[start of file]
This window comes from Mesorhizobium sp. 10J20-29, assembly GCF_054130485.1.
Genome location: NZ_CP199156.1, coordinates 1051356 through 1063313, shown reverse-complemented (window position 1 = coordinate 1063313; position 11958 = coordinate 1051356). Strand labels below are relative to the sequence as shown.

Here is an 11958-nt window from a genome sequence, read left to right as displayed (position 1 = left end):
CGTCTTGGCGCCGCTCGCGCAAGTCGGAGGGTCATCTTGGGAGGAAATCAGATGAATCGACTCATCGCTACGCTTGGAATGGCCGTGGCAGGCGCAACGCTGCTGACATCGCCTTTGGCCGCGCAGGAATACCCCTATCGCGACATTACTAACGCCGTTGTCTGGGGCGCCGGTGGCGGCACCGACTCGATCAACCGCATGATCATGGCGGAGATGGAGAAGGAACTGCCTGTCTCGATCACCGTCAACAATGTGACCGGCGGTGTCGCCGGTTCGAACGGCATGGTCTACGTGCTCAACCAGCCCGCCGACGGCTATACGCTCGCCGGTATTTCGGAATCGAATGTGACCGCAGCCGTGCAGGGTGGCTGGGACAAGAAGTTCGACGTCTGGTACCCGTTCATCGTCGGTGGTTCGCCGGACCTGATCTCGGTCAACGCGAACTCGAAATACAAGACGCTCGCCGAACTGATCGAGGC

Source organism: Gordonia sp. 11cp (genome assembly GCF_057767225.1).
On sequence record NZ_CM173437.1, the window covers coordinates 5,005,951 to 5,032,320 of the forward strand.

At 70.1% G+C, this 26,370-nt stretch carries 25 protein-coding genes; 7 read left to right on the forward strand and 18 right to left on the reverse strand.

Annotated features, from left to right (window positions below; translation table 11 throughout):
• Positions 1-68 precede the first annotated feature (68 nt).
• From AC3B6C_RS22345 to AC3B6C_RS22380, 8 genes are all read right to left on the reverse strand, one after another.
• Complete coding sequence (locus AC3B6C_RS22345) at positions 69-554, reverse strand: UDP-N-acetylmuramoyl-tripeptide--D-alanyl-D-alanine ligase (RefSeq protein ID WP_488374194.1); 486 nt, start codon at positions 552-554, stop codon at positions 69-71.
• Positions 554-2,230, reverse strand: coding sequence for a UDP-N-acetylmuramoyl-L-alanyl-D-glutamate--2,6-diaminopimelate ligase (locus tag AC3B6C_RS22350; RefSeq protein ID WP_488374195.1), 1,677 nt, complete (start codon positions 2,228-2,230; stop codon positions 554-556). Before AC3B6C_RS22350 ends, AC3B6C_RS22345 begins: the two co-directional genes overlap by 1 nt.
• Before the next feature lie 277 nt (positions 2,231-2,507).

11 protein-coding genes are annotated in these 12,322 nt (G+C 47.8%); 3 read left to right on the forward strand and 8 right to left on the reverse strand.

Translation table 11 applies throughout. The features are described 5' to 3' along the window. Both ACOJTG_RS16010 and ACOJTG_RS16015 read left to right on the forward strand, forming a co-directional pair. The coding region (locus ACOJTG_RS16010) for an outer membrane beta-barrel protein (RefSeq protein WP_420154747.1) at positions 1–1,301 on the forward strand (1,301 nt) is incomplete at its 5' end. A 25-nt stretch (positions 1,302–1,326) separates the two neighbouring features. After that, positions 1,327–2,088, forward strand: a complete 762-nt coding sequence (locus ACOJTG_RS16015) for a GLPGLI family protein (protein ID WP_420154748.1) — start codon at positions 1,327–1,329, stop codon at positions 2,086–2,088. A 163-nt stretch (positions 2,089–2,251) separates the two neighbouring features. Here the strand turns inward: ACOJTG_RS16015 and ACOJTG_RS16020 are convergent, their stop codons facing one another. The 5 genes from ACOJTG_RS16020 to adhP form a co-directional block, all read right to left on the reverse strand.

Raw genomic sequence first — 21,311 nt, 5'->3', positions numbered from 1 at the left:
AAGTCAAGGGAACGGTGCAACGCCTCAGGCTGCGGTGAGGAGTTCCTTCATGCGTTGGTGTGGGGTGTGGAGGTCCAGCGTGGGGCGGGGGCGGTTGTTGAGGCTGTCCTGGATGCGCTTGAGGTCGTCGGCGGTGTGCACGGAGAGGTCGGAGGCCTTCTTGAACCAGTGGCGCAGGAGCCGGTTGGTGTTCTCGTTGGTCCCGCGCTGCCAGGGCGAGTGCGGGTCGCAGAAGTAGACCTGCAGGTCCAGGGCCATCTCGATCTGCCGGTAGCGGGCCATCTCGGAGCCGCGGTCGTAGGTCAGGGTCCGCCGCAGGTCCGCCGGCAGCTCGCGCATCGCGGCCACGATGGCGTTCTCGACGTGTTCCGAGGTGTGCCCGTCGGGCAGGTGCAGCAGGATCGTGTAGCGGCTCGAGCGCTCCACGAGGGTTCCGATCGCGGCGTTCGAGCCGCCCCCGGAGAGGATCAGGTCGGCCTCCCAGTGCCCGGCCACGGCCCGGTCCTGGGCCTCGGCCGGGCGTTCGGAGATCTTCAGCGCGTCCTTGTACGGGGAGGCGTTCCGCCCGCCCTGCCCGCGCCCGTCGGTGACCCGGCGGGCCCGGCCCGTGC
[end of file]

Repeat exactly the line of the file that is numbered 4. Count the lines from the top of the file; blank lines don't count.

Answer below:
CGTCTTGGCGCCGCTCGCGCAAGTCGGAGGGTCATCTTGGGAGGAAATCAGATGAATCGACTCATCGCTACGCTTGGAATGGCCGTGGCAGGCGCAACGCTGCTGACATCGCCTTTGGCCGCGCAGGAATACCCCTATCGCGACATTACTAACGCCGTTGTCTGGGGCGCCGGTGGCGGCACCGACTCGATCAACCGCATGATCATGGCGGAGATGGAGAAGGAACTGCCTGTCTCGATCACCGTCAACAATGTGACCGGCGGTGTCGCCGGTTCGAACGGCATGGTCTACGTGCTCAACCAGCCCGCCGACGGCTATACGCTCGCCGGTATTTCGGAATCGAATGTGACCGCAGCCGTGCAGGGTGGCTGGGACAAGAAGTTCGACGTCTGGTACCCGTTCATCGTCGGTGGTTCGCCGGACCTGATCTCGGTCAACGCGAACTCGAAATACAAGACGCTCGCCGAACTGATCGAGGC